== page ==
Quotient Set
In mathematics, when the elements of some set S have a notion of equivalence (formalized as an equivalence relation), then one may naturally split the set S into equivalence classes. These equivalence classes are constructed so that elements a and b belong to the same equivalence class if, and only if, they are equivalent. Formally, given a set S and an equivalence relation \,\sim\, on S, the of an element a in S, denoted by is the set \ of elements which are equivalent to a. It may be proven, from the defining properties of equivalence relations, that the equivalence classes form a partition of S. This partition—the set of equivalence classes—is sometimes called the quotient set or the quotient space of S by \,\sim\,, and is denoted by S / \sim. When the set S has some structure (such as a group operation or a topology) and the equivalence relation \,\sim\, is compatible with this structure, the quotient set often inherits a similar structure from its parent set. Exam ... [...More Info...] [...Related Items...] OR: [Wikipedia] [Google] [Baidu] 

Congruent Noncongruent Triangles
Congruence may refer to: Mathematics * Congruence (geometry), being the same size and shape * Congruence or congruence relation, in abstract algebra, an equivalence relation on an algebraic structure that is compatible with the structure * In modular arithmetic, having the same remainder when divided by a specified integer ** Ramanujan's congruences, congruences for the partition function, , first discovered by Ramanujan in 1919 ** Congruence subgroup, a subgroup defined by congruence conditions on the entries of a matrix group with integer entries **Congruence of squares, in number theory, a congruence commonly used in integer factorization algorithms * Matrix congruence, an equivalence relation between two matrices * Congruence (manifolds), in the theory of smooth manifolds, the set of integral curves defined by a nonvanishing vector field defined on the manifold * Congruence (general relativity), in general relativity, a congruence in a fourdimensional Lorentzian manifold that ... [...More Info...] [...Related Items...] OR: [Wikipedia] [Google] [Baidu]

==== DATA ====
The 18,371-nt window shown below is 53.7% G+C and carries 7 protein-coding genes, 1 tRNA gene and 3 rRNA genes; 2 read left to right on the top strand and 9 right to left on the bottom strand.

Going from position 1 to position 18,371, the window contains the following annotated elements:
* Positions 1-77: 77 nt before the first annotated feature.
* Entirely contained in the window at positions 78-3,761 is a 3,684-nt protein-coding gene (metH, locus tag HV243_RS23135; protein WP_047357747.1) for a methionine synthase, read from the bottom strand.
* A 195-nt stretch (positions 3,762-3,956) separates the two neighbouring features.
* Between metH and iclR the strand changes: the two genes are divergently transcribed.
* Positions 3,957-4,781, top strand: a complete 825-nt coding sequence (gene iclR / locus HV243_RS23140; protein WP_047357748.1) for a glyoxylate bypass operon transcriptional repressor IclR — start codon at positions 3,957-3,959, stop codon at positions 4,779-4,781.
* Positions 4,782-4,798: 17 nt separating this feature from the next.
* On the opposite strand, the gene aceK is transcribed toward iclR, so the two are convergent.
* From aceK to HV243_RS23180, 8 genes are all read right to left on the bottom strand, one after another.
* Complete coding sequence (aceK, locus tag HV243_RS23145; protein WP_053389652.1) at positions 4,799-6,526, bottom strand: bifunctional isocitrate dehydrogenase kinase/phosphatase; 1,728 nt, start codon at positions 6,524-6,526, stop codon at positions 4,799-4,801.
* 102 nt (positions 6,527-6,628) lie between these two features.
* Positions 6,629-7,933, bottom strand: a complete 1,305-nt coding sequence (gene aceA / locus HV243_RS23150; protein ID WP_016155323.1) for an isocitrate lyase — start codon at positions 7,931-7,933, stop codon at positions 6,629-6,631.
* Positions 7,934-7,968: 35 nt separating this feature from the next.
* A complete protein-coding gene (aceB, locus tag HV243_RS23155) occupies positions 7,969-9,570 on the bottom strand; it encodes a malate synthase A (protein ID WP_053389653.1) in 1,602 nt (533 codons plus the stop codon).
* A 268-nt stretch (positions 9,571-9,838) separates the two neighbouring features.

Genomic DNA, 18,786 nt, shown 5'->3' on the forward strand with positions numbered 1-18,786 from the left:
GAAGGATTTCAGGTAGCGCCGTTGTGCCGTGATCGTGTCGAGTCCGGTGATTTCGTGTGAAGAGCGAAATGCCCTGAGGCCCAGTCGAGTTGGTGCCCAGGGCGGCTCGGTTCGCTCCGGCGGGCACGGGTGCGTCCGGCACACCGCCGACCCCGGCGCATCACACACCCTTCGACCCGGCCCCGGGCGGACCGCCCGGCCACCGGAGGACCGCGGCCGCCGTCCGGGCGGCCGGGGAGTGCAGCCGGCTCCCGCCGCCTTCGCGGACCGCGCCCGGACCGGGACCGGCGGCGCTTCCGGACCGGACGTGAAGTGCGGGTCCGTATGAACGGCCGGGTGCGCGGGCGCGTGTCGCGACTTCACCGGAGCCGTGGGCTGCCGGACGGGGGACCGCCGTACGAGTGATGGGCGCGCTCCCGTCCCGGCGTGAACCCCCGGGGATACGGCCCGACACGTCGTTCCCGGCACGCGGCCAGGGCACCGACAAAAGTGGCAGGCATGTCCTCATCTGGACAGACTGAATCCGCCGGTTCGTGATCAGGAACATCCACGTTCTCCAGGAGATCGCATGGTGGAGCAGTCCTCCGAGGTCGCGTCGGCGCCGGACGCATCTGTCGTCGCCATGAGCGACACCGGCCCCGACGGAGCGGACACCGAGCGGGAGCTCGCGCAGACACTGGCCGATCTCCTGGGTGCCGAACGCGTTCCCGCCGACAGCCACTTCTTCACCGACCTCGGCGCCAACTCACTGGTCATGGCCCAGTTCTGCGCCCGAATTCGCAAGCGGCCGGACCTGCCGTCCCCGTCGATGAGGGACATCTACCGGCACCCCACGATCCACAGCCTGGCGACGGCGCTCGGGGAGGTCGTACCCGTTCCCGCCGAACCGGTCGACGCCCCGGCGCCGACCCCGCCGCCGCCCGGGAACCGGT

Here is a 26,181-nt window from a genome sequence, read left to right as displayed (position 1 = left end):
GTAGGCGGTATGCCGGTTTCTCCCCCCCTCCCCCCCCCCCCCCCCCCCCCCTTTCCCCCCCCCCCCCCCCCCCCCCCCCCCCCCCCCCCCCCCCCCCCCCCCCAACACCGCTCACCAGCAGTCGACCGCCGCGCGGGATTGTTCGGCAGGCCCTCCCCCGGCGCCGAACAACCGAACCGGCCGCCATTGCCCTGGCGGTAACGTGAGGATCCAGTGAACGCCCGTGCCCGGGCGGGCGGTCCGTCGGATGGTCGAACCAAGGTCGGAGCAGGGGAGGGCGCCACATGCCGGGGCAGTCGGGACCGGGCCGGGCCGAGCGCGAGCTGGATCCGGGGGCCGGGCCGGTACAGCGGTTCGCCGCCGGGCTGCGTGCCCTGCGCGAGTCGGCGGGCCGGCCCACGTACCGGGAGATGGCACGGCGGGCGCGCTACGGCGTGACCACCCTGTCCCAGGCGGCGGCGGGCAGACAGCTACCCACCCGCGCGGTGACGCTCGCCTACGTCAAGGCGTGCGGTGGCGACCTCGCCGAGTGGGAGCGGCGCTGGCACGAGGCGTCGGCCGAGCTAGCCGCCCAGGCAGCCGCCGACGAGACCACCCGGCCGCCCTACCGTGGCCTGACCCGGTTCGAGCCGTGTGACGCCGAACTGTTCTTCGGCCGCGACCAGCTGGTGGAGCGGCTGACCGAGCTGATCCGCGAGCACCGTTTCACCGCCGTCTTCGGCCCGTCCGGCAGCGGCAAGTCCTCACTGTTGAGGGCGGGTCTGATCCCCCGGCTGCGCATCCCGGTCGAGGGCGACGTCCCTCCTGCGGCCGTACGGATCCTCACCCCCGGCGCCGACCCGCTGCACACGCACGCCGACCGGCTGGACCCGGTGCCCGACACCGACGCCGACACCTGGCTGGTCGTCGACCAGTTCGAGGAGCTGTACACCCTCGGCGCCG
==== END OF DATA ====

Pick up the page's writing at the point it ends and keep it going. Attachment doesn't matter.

Even Number
In mathematics, parity is the property of an integer of whether it is even or odd. An integer is even if it is a multiple of two, and odd if it is not.. For example, −4, 0, 82 are even because \begin 2 \cdot 2 &= 4 \\ 0 \cdot 2 &= 0 \\ 41 \cdot 2 &= 82 \end By contrast, −3, 5, 7, 21 are odd numbers. The above definition of parity applies only to integer numbers, hence it cannot be applied to numbers like 1/2 or 4.201. See the section "Higher mathematics" below for some extensions of the notion of parity to a larger class of "numbers" or in other more general settings. Even and odd numbers have opposite parities, e.g., 22 (even number) and 13 (odd number) have opposite parities. In particular, the parity of zero is even. Any two consecutive integers have opposite parity. A number (i.e., integer) expressed in the decimal numeral system is even or odd according to whether its last digit is even or odd. That is, if the last digit is 1, 3, 5, 7, or 9, then it is odd; otherw ... [...More Info...] [...Related Items...] OR: [Wikipedia] [Google] [Baidu]